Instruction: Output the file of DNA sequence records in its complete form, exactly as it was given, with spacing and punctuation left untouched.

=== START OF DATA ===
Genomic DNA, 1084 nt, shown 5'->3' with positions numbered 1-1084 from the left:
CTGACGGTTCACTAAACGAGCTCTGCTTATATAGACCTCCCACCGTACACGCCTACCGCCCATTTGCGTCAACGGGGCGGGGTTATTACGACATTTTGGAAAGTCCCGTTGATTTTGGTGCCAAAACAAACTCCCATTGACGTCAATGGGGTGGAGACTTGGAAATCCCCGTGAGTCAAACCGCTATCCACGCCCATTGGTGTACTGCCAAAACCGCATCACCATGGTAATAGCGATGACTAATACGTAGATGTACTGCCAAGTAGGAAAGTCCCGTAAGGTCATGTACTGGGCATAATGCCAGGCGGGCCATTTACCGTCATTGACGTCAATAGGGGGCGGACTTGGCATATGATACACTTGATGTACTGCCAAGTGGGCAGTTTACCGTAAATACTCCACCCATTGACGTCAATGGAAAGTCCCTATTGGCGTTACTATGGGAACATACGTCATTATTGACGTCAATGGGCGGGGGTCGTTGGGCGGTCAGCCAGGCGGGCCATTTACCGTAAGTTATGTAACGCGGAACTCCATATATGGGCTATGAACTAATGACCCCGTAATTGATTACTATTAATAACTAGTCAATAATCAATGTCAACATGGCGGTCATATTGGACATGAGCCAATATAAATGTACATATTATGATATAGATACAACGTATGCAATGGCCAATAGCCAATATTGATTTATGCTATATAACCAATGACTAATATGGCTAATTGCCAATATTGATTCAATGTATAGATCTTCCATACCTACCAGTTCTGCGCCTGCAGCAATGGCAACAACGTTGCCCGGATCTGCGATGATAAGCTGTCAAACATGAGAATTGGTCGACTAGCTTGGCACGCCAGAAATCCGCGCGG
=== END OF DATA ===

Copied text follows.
Genomic DNA, 1084 nt, shown 5'->3' with positions numbered 1-1084 from the left:
CTGACGGTTCACTAAACGAGCTCTGCTTATATAGACCTCCCACCGTACACGCCTACCGCCCATTTGCGTCAACGGGGCGGGGTTATTACGACATTTTGGAAAGTCCCGTTGATTTTGGTGCCAAAACAAACTCCCATTGACGTCAATGGGGTGGAGACTTGGAAATCCCCGTGAGTCAAACCGCTATCCACGCCCATTGGTGTACTGCCAAAACCGCATCACCATGGTAATAGCGATGACTAATACGTAGATGTACTGCCAAGTAGGAAAGTCCCGTAAGGTCATGTACTGGGCATAATGCCAGGCGGGCCATTTACCGTCATTGACGTCAATAGGGGGCGGACTTGGCATATGATACACTTGATGTACTGCCAAGTGGGCAGTTTACCGTAAATACTCCACCCATTGACGTCAATGGAAAGTCCCTATTGGCGTTACTATGGGAACATACGTCATTATTGACGTCAATGGGCGGGGGTCGTTGGGCGGTCAGCCAGGCGGGCCATTTACCGTAAGTTATGTAACGCGGAACTCCATATATGGGCTATGAACTAATGACCCCGTAATTGATTACTATTAATAACTAGTCAATAATCAATGTCAACATGGCGGTCATATTGGACATGAGCCAATATAAATGTACATATTATGATATAGATACAACGTATGCAATGGCCAATAGCCAATATTGATTTATGCTATATAACCAATGACTAATATGGCTAATTGCCAATATTGATTCAATGTATAGATCTTCCATACCTACCAGTTCTGCGCCTGCAGCAATGGCAACAACGTTGCCCGGATCTGCGATGATAAGCTGTCAAACATGAGAATTGGTCGACTAGCTTGGCACGCCAGAAATCCGCGCGG